Death and divorce - keeping equilibrium

Two events stick out over the Christmas/New year break. I made a will for a couple whose 56 year old unmarried son had died of cancer. I took the will to them on the Friday evening just before the Christmas holiday. The weather was damp and it was dark. They signed the will. The wife had an uncomfortable cough. I wished them a good Christmas or a good break. Under the circumstances, I felt that I had failed them. I should have advised them just to try to get out or tried to give some uplifting thoughts because they must have felt very alone that Christmas. I just felt that I had failed them.

On another occasion, I was telephoned by a father of a young woman whose prospective husband had been killed in a car accident. He wanted our conveyancing file because we had acted when this couple had bought their house. We always plead with couples who intend to cohabit to enter into a deed of trust. In this case the girl had provided the bulk of the purchase price of the house they had bought apart from the mortgage. When she and her subsequent fiancée signed their instructions they filled in the box stating they wanted to hold the Property as tenants in common in unequal shares. We pleaded for further instructions so that we could draft the deed but despite our entreaties being young they had other things on their minds. The deceased had made no will and therefore died intestate.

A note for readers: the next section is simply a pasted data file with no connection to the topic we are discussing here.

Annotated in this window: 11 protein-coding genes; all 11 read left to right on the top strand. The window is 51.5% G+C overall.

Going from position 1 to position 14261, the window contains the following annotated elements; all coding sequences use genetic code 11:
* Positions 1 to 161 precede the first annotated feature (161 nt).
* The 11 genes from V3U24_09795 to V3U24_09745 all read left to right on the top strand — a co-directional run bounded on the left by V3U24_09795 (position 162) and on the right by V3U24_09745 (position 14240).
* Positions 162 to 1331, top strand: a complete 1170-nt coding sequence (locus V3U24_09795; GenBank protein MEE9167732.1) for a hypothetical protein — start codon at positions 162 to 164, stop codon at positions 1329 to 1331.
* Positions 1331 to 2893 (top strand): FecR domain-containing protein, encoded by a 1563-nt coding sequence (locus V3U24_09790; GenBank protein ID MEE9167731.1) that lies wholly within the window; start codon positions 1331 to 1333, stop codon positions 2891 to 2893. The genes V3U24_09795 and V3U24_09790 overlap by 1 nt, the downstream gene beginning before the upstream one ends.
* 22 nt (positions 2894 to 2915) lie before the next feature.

Under those circumstances the prospective bride was due to inherit nothing. Sometimes a crisis brings out the best in people, sometimes the reverse. Death and divorce upset the balance or equilibrium of a family. This makes it doubly difficult to see the best solution to a problem long term. If the couple had married the fiancée would have been all right financially. If we had been instructed to draft the Trust deed when the parties bought it could have been all right and we could have given hopefully objective advice. If the couple had split up it could have been tricky as well. Our warning on our conveyancing instruction sheet is that failure to commit to those instructions can lead to litigation, which is particularly stressful shortly after bereavement. Again I felt we should have been more insistent.

Our job is to handle stressful situations with wisdom and efficiency. We have to be in control in situations where our clients are facing a dreadful set of circumstances. The difference between today and my grandfather’s day is that to survive we have to work extremely hard to keep up with the demands of the internet and not lose “heads when all about you are losing theirs and blaming it on you”

One thing helps. That is a functional office with members who get on together committed to the success of your project . Hopefully that is our destiny for 2013.

by MichaelHodge,